If you run a business, you most likely rely on your computer to get things done. There’s also a good chance that one or more of your desktop or laptop computers is running Windows XP.
In this post, we’ll talk about what this means for your business and some potential solutions. As the time draws nearer, I’ll go into more detail about what and how to do it.
Windows XP Support End Date
In case you still don’t know, Microsoft will cease to support Windows XP on April 8th, 2014. Not only will support for XP end, but also for Office 2003.
The operating system has been around since late 2001, so perhaps its about time.
Generally, operating systems are not meant to have a life-cycle so long, but the poor reception of Gates & Co’s unpopular follow up, Windows Vista, probably had a lot to do with XP’s longevity.
It might not be necessary to run out and grab the latest version of Windows or plop down your hard earned cash for a new computer just yet, but you’re not going to want to waste too much time after April 8th.
What Windows XP End of Support Means to Small Businesses
There are some people who believe that Windows XP will simply stop working once support ends. This is not true, Windows XP (and your computer) will continue to function normally.
Well, at least for a while…
When Microsoft kills XP on April 8th of this year, updates and patches will no longer be released. What this means is that eventually your PC will most likely become infected with viruses and malware, and may be vulnerable to hackers “breaking in” to your computer.
Why is this?
This is because Microsoft often releases updates and patches that fix security holes and vulnerabilities (bugs) that hackers and viruses exploit.
Additional vulnerabilities will eventually be found and new viruses for the OS (operating system) will eventually rear their ugly heads as hackers work their ways.
Without updates from Microsoft to fix these holes, your PC will be vulnerable. Hackers know that some people who either don’t know any better or don’t care will continue to use Windows XP long after its end of life.
That doesn’t mean you have to act on or before April 8th if you’re still running the antiquated OS, but don’t wait too long either.
Another issue that will eventually surface is application (or program) compatibility. There are other important applications such as Java and Adobe Flash that your computer uses to enhance functionality and provide a richer, more seamless experience on and off-line.
Once support for Windows XP ends, the vendors that make this software will stop producing updates for XP, which will introduce more vulnerabilities and security holes.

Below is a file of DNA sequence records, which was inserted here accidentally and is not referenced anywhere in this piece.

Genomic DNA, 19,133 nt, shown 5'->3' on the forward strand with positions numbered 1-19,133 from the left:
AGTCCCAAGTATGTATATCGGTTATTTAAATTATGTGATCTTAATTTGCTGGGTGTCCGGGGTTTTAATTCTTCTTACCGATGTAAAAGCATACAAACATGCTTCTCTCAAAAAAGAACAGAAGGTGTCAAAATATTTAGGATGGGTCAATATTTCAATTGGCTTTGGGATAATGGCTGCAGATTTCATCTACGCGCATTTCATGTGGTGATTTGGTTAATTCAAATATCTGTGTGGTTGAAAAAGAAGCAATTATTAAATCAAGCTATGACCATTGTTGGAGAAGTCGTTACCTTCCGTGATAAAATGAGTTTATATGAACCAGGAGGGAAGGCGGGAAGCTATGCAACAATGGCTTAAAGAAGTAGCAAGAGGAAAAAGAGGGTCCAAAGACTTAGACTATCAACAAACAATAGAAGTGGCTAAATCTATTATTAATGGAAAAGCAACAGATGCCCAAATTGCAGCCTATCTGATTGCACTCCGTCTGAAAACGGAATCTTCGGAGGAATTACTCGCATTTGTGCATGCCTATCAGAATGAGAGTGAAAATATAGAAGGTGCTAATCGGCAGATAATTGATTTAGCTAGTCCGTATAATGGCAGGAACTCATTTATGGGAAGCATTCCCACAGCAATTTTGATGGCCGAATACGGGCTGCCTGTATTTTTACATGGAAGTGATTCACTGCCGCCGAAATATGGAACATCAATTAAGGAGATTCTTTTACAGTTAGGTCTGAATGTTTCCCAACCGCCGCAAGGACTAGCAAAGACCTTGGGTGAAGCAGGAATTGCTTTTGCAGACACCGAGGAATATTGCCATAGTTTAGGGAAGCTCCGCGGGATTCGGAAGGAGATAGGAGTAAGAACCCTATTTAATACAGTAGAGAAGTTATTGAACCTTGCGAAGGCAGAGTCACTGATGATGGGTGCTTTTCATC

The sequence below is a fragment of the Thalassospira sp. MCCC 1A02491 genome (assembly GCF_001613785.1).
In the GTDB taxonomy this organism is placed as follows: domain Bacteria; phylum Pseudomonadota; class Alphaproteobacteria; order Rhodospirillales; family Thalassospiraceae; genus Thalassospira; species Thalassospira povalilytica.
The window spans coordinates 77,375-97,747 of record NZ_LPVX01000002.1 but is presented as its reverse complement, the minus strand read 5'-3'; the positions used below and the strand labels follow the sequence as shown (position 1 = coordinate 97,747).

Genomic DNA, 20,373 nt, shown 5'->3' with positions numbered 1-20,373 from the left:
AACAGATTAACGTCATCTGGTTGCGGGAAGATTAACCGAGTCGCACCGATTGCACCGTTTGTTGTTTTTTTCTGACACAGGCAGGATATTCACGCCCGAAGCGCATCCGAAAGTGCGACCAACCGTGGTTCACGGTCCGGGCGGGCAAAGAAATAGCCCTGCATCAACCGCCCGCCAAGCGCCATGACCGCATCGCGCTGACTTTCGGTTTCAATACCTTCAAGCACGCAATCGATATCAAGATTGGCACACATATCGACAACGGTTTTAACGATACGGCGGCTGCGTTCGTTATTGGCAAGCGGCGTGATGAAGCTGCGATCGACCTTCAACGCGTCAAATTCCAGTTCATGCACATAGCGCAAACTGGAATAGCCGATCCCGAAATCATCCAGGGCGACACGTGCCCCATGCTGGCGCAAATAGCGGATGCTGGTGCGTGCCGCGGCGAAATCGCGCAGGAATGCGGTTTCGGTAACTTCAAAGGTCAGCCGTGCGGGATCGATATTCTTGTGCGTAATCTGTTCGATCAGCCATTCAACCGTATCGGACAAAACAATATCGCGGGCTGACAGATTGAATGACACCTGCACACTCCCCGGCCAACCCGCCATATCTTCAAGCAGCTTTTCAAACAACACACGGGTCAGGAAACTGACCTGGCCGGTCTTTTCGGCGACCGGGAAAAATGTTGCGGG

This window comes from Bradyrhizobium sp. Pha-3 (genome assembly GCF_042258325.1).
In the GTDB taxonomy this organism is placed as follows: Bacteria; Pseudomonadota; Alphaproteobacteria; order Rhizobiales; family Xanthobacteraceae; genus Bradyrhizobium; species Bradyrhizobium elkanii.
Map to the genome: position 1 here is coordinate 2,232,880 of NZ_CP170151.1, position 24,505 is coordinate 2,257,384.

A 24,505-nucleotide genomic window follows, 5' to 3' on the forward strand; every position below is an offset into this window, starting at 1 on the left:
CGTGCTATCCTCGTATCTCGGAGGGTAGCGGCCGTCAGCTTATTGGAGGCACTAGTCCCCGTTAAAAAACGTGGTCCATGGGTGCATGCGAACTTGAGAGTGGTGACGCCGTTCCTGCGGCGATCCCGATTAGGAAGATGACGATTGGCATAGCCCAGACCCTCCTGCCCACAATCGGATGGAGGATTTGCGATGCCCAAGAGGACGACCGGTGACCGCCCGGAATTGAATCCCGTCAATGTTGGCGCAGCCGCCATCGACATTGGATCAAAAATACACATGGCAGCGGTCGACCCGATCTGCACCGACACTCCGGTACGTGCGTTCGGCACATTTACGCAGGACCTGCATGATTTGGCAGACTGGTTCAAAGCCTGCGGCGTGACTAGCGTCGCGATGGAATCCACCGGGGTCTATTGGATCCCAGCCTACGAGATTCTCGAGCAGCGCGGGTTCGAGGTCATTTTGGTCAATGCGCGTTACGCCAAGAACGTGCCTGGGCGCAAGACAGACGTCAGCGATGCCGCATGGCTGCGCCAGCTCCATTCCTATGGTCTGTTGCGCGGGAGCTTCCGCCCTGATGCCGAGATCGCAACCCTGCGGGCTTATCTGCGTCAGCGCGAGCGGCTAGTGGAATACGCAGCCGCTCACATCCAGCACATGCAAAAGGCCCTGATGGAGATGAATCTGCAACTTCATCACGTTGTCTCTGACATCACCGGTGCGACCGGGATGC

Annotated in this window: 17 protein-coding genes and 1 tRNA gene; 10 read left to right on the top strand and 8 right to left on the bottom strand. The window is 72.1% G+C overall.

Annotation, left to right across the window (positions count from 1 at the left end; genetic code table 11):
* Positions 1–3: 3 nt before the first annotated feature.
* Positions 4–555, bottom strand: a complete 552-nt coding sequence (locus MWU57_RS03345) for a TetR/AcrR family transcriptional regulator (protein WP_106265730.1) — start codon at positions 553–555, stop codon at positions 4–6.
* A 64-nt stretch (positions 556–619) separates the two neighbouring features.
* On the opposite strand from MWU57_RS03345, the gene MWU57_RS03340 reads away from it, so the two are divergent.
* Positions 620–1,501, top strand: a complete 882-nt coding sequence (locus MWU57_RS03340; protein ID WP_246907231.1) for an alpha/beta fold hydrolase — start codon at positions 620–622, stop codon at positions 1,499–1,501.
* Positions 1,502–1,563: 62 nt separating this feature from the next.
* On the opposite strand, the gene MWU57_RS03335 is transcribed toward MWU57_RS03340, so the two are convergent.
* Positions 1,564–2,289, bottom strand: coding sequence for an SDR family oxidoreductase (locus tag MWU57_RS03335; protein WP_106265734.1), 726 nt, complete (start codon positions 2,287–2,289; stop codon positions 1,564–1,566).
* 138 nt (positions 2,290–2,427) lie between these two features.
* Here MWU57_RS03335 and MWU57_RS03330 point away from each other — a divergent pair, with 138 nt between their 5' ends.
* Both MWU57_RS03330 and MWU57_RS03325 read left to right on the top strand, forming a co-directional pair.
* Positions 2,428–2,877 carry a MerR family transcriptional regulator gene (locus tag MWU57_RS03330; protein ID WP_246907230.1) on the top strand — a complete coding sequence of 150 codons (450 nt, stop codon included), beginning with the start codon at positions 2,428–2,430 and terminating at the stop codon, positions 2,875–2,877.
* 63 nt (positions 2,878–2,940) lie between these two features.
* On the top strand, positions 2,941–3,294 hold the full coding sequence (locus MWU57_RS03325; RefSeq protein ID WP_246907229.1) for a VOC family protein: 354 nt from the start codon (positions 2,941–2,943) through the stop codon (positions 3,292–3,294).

Undoubtedly, vendors that make software that runs on XP will stop producing compatible software and stop releasing updates for that software shortly after.
There’s a good chance that software you’re currently using for productivity or software specific to your industry will stop supporting versions that run on Windows XP after end of life.
For example, if you run a CAD program on your XP machine you may no longer be able to receive updates for it after XP is put to rest.
What to Do About It
First, don’t panic. You still have time if you haven’t upgraded already. Below is a list of things you can do. The right choice depends on your situation, budget, technical expertise, current computer specs, and more.
1) Do nothing
Obviously a bad choice.
2) Buy a new PC
The price of desktop PCs has dropped like a rock in the past few years thanks to explosive increase in the popularity of mobile devices.
Still, desktop computers have the most power for the price, and are the most upgradeable and expandable computers available (try upgrading the RAM in your tablet!).
Laptops, though not quite as upgradeable/expandable, can usually be upgraded also and tend to be somewhat powerful AND portable.
Some big manufacturers are still making PCs with Windows 7 installed if you’re not a Windows 8 fan. These should be available until later this year, well after April 8th.
3) Keep Your current PC and upgrade from XP to Windows 7 or 8
A Windows 7 or 8 upgrade from XP may or may not be an option depending on your computer hardware.
Search for Windows 7 Upgrade Advisor or Windows 8 Upgrade Advisor from Microsoft to see if your PC has the right specs to run these newer flavors of Windows.
Windows 7 can still be found on-line and some REAL computer stores, such as Micro Center.
As D-day approaches, I’ll try to write a few posts that go into more detail on these points so you not only know WHAT to do, you also know HOW to do it.
You may be wondering what to do with your old PC if you do buy a new one. I’ll talk about that too.